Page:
Brad Abare

Brad Abare is the founder of the Center for Church Communication. He consults with companies and organizations, helping them figure out why in the world they exist, why anyone should care and what to do about it.
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7 Responses to “Skills and Bills: Working with Churches & Contractors”

  • Evan McBroom
    July 21, 2008

    I have been so fortunate – that almost all of our church clients pay their invoices promptly – and if they are late, its an process error, not an intentional delay. I occassionally send thank you notes/emails to let the really quick payers know what a huge positive impact it has on our small enterprise. (cashflow!) I appreciate your comments on “parting purposefully.” In our five years, we only had one situation where it became painfully obvious that forward progress was not in either party’s best interest. I believe we parted peacefully and with the same understanding of where things went off-track.

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  • Kyle Baker
    July 21, 2008

    It’s like this in every sector…I’m a music guy, and even after starting every project conversation with jokes about non-paying churches (as soon as my landlord starts taking “the love of music”, I’ll start working for it), I still have had people “forget” to pay me! The challenge in contracts like these is that “arbitration” is more expensive than the project. I’ve often toyed with the idea of putting the church elders in the contract in lieu of the Attorney General of the state, because they generally have a distant relationship to the project.. what do you guys think?

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  • Kirk Longhofer
    July 21, 2008

    In a former life, I had only two groups that were NEVER extended credit. Lawyers, and churches. Credit card in hand, or no product. Sad… but hard won experience made this necessary.

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  • rage
    July 30, 2008

    Don’t these ‘good’ Christians read the Book? It says in there to owe no one anything but love! Pay up!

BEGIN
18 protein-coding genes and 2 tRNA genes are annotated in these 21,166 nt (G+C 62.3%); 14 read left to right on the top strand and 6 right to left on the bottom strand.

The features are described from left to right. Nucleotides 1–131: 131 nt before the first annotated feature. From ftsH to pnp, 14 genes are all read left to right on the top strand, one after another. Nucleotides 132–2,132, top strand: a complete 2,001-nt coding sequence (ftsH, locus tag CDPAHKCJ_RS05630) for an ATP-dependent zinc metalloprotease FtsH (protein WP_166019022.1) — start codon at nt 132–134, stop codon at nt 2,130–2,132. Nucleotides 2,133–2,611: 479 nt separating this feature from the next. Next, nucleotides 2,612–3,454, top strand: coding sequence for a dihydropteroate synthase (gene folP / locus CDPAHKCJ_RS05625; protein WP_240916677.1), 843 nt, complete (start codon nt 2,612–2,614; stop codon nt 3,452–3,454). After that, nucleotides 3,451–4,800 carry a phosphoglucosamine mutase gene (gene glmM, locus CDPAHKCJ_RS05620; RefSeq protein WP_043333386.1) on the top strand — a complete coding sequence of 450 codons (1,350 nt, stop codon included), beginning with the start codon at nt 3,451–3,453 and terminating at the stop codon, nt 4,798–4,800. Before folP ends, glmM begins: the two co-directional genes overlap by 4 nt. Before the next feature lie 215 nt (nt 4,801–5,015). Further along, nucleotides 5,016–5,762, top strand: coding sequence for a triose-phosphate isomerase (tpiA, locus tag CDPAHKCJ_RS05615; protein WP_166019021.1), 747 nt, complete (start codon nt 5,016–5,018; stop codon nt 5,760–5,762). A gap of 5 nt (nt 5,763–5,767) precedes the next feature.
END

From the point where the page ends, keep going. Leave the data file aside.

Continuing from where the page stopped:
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  • Christi
    October 14, 2008

    My dad was a successful and talented architect with his own firm. He began helping a lot of churches rebuild and retrofit after the big LA earthquake. Subsequently, my dad lost his life-long dream of hisown company and my parents had to file for bankruptcy because churches weren’t paying my father for his services. Thank God, our family of 5 pulled through the situation okay eventually, but a less solid family might not have. PAY YOUR BILLS. If you don’t, not only are you cheating good people out of their living, you’re messing with their families’ lives.

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  • tiffany wilson
    October 26, 2009

    hello to whom ever will read this i really need help paying a light bill i live in winterville north carolina and i have been out of work for about 6 months looking every day for a job i have 4 kids and im a single mother with little to no help please if any body hear my cry contact me my bill is due today so there for it will be cut off tommorow me and my kids have lived n the dark for 2 weeks about 3 months ago and iv’e been maintaining but know im back in debt i dont have any family around to help my bill is $189 and if it get cut off there is a fee of 25 extra dollars please contact me at 252-320-1958 if u can help me may god bless the ear’s that heres my cry!

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  • Nancy
    May 28, 2011

    I really want to thank all of you for the comments. I’ve taken over a company that services churches and found all of the outstanding debt interesting. This blog has really helped me calm down and set the future course for the company.